Holy Spirit Province Saint-Esprit
Franciscans of Canada - Franciscains du Canada
Ordo Fratrum Minorum
Some time ago, I was invited to our local Catholic High School, to give the students a chance to ask questions about why the Catholic Church is opposed to in vitro fertilization techniques. It was a challenge, but I enjoyed it, and I was impressed with students’s sincerity as they were trying to understand this. Below is a handout that I had prepared for the students prior to visiting them, and I thought I should share it with you on my blog page. It is my attempt to put Catholic bioethics teaching in simple language.
Let me ask you this: Does every human being have rights, just because they are a human being, or do they have rights only because we have decided to give them rights? Or in other words: If you say that you have rights, do you have them just because you are who you are, or because your friends have decided to give you rights? If it’s the latter, then your friends could also take them away! So if you think that everybody has rights, no matter what, and that this includes at the very least the right not to be killed, then these rights must come simply from being human, and nothing else.
So if the clone or embryo is human, and if it is not part of something else but has its own beginning, present, and future, then it is a human being and must have rights. You can’t use it, no matter how tempting. It’s not yours to own, it owns itself. It’s already a person, just by virtue of being a new human life that has begun.
A human being is you and me. It’s us. It’s not just any other “it.” A human being has rights from the beginning, the moment it is there, the moment it is no longer not there. When a new human life begins, a new human being begins. It’s your brother or sister, no matter how tiny, and nobody is allowed to use it or violate it.
This may be a little embarrassing, but think about it: Would you not prefer if your life began just because your mom and dad were having a wonderful weekend together, really enjoyed their time together in a beautiful hotel by the beach, deeply in love with each other, and a few weeks later, your mom discovered that she was pregnant and was completely surprised but overjoyed? Or maybe your mom discovered that she was pregnant and was angry that she had to interrupt her career, and maybe she felt that your dad is not the kind of person who should be a father, but nevertheless, she knew right away what she had been given and she was going to make sure that the child was OK?
Can you or anybody ever decide that they ought to have a child, and that they will now do whatever they need to do in order to make it happen? What gives anybody the right to have a child? A child is a responsibility, a gift, and also a burden. It has rights, and it is not owned by anybody. Nobody gets to use it, nobody gets to take it, and nobody gets to make it. Human persons are a gift from God, a sign of God’s acting in the world, and they are not just one of the things that we happen to make for ourselves.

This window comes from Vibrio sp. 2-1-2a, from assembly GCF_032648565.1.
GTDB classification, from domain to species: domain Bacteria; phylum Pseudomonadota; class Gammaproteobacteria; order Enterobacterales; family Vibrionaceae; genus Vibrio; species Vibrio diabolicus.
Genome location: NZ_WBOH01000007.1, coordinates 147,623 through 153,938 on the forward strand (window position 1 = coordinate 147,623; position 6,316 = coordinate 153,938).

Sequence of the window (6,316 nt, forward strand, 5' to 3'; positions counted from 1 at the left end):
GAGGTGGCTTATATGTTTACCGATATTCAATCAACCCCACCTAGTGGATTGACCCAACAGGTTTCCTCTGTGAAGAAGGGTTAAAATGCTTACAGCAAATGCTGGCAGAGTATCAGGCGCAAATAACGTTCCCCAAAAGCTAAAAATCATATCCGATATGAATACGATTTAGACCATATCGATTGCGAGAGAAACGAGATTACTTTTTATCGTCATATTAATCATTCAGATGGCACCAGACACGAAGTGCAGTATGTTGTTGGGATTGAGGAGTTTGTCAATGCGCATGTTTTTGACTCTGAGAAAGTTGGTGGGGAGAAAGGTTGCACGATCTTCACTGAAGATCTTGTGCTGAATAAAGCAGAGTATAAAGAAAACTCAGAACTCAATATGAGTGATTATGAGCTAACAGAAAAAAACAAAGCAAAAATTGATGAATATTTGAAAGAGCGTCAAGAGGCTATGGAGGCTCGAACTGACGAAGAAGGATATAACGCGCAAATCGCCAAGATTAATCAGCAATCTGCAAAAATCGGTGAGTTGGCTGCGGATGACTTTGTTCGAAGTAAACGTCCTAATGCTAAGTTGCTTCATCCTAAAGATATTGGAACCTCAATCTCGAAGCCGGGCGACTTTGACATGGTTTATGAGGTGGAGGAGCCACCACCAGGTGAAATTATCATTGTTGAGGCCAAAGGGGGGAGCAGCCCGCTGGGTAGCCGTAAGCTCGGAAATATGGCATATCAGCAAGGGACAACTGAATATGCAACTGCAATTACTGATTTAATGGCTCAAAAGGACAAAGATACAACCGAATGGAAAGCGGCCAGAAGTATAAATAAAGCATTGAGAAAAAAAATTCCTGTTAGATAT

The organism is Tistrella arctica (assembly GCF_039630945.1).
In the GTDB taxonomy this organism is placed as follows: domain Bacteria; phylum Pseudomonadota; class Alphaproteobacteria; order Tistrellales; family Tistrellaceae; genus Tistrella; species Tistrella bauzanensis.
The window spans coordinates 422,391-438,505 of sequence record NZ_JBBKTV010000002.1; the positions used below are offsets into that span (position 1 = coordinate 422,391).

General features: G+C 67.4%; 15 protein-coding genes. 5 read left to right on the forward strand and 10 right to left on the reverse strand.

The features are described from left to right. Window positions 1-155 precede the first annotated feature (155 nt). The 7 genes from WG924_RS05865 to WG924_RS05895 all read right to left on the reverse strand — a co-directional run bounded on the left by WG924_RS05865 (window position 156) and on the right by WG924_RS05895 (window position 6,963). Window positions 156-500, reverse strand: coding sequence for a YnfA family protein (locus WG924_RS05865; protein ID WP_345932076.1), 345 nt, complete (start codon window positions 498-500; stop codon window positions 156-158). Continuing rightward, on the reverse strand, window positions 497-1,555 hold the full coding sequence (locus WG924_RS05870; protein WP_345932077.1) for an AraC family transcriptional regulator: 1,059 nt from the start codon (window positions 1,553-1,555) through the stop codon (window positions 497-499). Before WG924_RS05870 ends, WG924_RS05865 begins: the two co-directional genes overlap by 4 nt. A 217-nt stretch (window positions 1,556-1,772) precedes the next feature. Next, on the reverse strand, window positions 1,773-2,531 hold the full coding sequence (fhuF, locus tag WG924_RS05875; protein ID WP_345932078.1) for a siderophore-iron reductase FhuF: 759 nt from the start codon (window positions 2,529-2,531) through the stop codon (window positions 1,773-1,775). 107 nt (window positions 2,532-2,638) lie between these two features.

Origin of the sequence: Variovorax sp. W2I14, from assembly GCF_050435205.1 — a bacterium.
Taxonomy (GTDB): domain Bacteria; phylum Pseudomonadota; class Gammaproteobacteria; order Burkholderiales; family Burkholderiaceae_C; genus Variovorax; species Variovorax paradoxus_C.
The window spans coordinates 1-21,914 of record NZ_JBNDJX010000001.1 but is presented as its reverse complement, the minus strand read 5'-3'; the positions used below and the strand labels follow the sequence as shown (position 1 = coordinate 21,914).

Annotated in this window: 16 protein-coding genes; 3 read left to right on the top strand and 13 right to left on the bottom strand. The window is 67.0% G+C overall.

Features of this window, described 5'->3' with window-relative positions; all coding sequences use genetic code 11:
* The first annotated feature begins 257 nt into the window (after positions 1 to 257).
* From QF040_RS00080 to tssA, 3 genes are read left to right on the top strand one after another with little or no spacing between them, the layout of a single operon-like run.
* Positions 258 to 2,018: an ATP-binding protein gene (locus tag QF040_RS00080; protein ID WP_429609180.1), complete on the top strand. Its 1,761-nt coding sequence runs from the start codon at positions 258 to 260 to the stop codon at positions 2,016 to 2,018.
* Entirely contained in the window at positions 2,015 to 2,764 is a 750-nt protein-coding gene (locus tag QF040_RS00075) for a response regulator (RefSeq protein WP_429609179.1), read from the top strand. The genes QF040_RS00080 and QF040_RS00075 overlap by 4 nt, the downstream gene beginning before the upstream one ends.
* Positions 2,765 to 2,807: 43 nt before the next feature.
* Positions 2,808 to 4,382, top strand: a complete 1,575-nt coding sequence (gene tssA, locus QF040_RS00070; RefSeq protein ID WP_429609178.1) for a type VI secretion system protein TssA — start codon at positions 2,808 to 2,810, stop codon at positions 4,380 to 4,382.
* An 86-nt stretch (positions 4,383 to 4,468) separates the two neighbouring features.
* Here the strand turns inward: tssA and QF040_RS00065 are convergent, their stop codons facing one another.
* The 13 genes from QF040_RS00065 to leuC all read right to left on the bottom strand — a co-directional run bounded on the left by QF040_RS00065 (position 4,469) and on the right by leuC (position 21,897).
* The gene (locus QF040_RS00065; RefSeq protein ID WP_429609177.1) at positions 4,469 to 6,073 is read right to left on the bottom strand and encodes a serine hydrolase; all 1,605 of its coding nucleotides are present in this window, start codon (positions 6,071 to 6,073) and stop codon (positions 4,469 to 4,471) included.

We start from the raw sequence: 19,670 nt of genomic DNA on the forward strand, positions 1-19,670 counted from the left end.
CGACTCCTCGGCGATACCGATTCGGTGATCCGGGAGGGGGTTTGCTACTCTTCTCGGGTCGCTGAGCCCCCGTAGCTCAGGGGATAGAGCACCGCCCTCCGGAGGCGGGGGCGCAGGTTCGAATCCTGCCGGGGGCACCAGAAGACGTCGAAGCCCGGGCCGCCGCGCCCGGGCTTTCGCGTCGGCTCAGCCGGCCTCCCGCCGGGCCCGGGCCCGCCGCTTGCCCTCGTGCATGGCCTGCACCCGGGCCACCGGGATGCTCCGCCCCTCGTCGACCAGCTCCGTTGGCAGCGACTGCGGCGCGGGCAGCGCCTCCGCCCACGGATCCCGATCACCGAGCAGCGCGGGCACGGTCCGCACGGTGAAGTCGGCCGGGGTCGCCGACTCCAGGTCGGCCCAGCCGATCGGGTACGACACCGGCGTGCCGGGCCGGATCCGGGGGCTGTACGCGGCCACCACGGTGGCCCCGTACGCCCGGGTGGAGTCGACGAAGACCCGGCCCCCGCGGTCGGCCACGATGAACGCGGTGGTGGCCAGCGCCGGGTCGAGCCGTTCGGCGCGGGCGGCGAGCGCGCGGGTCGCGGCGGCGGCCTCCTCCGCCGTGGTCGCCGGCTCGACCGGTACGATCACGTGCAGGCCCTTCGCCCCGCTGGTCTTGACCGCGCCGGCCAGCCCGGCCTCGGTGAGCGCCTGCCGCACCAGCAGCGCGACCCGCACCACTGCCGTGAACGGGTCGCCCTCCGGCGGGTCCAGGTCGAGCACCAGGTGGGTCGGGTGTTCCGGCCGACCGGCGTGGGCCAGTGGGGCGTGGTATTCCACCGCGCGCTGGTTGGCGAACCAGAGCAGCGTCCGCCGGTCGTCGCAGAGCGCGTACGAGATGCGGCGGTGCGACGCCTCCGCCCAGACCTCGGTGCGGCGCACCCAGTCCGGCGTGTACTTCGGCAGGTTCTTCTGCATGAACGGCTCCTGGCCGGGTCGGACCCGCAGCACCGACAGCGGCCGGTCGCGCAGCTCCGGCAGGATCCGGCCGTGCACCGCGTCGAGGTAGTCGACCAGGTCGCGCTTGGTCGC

It simply violates the dignity of the human person when we make the conception of a human person into a science project. We have to accept limits if we want to live life well. One of these may be that we do not have children, even though we want them, and even though we might be good parents. If something cannot be done ethically, then it is best not to do it at all.
We don’t kill someone just because he is going to die anyways. We all die eventually, but we don’t kill someone just because someone else would be better off because of it. We don’t kill old people so that we can harvest their organs to transplant them to young people. Just because someone is going to die does not mean that this someone can be used, as if this someone was just a thing.
300 years ago, Jonathan Swift wrote a satire, with the title “A Modest Proposal for Preventing the Children of Poor People from Being a Burden to Their Parents or Country, and for Making Them Beneficial to the Public.” You can look it up on Wikipedia: Swift suggests that the impoverished Irish might ease their economic troubles by selling their children as food for rich gentlemen and ladies. It’s a satire, meant to shock and bring people to their senses.
We mustn’t fall into the trap of thinking of human beings and the beginning of life as just another thing happening in nature, for us to use like everything else. We are persons, and we are special—each and every one of us, no matter how small or large, or young or old. The only one who could say that he owns us is God, but he has given each of us freedom to live our lives to the best of our abilities. We mustn’t take this away, not from anybody, not for any reason.